Thai Wild Mushroom Salad


Salads can help us slim our waist lines. Make your salad rich in greens and lean on protein, but skip the croutons, and your salad will be healthy and low in calories. Salads are a necessary part of a healthy diet, which is why Nutrisystem—the commercial diet food delivery program—recommends you eat plenty of greens and veggies. Here is a fantastic read about Nutrisystem.

For the Thai Wild Mushroom Salad, stock up on cilantro, mint, and shallots and you’re well on your way to enjoying the aromatic salads of Thailand. Lightness and the emphasis on balancing hot, sour, and salty elements seem to be the hallmark of Thai greens. Instead of oils and vinegars, try whipping out the chiles, limes, and fish sauce for a change.

Culantro sounds and tastes like that other love-it-or-hate-it herb found on Indian and Mexican dishes. Also known as long-leaf, spiny, serrated, or sawtooth coriander, culantro looks completely different. It has a stronger scent and weaker taste compared to cilantro, but maybe it’s just me.

You’ll also need ground toasted rice, a seemingly insignificant ingredient that is easy to overlook. If you ever see it listed in any Thai recipe, just remember that it is never optional.

recipe adapted from David Thompson’s Thai Food
Weekend Herb Blogging hosted by Cook Almost Anything

Thai Wild Mushroom Salad
Yam Het Bpa

makes 4 servings as a side dish


King Oyster Mushrooms.


a few handfuls of wild mushrooms, about 1/3 pound, sliced
2 tablespoons stock
a pinch of salt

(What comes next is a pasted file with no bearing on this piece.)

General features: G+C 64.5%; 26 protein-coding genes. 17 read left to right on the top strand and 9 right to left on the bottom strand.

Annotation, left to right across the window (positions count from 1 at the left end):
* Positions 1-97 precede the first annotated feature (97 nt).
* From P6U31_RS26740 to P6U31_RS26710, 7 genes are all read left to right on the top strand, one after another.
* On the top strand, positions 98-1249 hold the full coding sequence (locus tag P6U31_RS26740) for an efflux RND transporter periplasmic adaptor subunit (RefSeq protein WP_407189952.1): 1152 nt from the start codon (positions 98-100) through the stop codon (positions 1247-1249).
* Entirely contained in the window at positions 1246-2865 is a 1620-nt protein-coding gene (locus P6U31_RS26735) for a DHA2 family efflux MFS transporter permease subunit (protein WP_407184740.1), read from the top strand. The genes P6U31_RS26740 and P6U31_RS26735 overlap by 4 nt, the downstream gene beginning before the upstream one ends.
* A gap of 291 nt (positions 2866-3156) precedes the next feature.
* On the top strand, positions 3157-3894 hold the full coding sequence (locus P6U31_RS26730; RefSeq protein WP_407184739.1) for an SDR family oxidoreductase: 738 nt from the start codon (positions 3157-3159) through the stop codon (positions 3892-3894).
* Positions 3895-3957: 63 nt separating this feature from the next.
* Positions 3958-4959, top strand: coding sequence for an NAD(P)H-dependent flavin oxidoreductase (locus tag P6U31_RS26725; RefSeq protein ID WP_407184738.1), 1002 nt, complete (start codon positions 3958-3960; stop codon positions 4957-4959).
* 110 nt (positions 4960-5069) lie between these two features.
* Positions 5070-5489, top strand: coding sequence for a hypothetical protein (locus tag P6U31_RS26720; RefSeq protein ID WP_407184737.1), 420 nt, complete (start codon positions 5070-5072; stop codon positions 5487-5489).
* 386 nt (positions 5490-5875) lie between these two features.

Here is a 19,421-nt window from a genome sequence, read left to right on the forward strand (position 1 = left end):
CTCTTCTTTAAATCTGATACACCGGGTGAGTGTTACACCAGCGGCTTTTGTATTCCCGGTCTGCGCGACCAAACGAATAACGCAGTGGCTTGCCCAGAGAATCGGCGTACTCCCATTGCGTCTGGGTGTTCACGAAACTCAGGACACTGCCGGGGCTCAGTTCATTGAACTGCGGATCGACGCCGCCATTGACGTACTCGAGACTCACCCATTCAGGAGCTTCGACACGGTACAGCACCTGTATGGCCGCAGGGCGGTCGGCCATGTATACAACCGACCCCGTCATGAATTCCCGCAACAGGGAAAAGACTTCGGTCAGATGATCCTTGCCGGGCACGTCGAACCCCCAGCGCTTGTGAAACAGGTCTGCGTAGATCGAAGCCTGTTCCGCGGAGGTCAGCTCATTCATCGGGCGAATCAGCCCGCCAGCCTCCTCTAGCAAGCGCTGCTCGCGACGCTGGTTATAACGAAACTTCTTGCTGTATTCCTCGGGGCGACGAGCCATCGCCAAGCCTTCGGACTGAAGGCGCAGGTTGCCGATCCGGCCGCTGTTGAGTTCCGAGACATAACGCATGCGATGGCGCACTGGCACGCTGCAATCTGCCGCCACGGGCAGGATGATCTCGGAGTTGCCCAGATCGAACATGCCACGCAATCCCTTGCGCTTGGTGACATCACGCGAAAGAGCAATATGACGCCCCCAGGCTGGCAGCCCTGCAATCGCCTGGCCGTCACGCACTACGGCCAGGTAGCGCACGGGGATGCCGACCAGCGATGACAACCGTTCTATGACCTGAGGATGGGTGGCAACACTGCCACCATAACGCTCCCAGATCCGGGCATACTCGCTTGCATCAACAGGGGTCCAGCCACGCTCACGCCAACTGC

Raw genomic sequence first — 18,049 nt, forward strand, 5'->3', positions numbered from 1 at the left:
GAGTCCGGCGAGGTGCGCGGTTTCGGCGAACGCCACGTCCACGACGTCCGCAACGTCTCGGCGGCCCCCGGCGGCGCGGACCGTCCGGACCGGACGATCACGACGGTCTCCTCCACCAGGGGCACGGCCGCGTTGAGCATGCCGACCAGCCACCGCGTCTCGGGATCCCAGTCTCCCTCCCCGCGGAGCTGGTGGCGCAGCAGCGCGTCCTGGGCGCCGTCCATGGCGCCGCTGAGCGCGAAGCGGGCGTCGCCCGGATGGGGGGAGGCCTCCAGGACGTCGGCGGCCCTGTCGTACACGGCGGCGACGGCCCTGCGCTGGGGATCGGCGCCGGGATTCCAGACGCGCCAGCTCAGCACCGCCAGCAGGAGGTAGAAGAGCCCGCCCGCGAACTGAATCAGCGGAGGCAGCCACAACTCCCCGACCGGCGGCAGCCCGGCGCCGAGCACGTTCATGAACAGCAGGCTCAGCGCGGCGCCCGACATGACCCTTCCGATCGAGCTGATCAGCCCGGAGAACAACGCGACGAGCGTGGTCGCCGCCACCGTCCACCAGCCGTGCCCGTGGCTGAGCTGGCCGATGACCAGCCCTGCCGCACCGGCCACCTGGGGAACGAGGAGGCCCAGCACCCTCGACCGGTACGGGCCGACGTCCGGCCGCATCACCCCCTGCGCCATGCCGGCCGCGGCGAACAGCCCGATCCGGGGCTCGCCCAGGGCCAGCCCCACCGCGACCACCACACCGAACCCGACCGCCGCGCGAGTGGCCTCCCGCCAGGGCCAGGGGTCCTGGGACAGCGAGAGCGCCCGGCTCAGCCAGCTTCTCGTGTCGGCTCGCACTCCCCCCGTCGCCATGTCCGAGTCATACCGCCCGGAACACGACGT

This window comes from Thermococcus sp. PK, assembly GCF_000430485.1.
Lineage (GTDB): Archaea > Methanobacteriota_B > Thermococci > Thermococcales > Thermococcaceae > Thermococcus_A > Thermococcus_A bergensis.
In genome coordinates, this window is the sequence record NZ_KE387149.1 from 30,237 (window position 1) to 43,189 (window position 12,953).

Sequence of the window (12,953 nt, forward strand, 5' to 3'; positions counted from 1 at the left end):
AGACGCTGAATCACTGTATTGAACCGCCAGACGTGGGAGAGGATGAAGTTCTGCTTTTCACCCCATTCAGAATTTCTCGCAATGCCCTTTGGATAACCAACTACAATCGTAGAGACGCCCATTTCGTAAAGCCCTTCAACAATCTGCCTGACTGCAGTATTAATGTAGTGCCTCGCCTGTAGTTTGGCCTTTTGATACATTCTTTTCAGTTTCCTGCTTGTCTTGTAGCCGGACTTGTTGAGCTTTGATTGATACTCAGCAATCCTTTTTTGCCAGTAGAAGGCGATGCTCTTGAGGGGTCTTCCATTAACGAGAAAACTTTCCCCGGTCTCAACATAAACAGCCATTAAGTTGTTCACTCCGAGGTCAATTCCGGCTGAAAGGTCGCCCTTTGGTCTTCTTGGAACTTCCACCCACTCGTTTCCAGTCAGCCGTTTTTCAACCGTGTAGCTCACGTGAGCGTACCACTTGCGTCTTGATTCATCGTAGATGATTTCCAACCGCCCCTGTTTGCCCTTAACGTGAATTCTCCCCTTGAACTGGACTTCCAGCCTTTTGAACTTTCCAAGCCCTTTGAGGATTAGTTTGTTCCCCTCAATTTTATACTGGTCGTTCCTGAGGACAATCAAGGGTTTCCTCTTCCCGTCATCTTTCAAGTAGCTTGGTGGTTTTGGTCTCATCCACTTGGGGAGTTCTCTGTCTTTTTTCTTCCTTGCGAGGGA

a pinch of sugar
3 tablespoons freshly squeezed lime juice
2 tablespoons fish sauce (nam pla)
a large pinch of chile powder
4 shallots, thinly sliced
a handful of mint and cilantro, leaves only
2 tablespoons culantro (pak chii farang)
1 tablespoons scallions, thinly sliced
1 tablespoon ground toasted rice (khao kua)
a few sprigs of Thai basil
sliced cabbage and cucumber


Pak chii farang, aka foreign coriander. ‘Tis originally from the West (Central America).


  1. Place the mushrooms, stock, salt, and sugar in a small pan and bring to a gentle simmer. Cook until the mushrooms are done (the cooking time varies depending on the type of mushrooms you use). Adjust the amount of water you add so that the water is almost completely evaporated when the mushrooms are done.
  2. Remove the mushrooms from the heat and season with the lime juice, fish sauce, and chile powder. Place in a bowl and toss with the shallots, herbs, and scallions.
  3. To serve, sprinkle with the ground toasted rice. Serve with Thai basil leaves and slices of cabbage and cucumber.


Mushrooms seasoned with fish sauce, lime juice, and chile powder.

Cooked king oyster mushrooms have a pleasing meaty texture.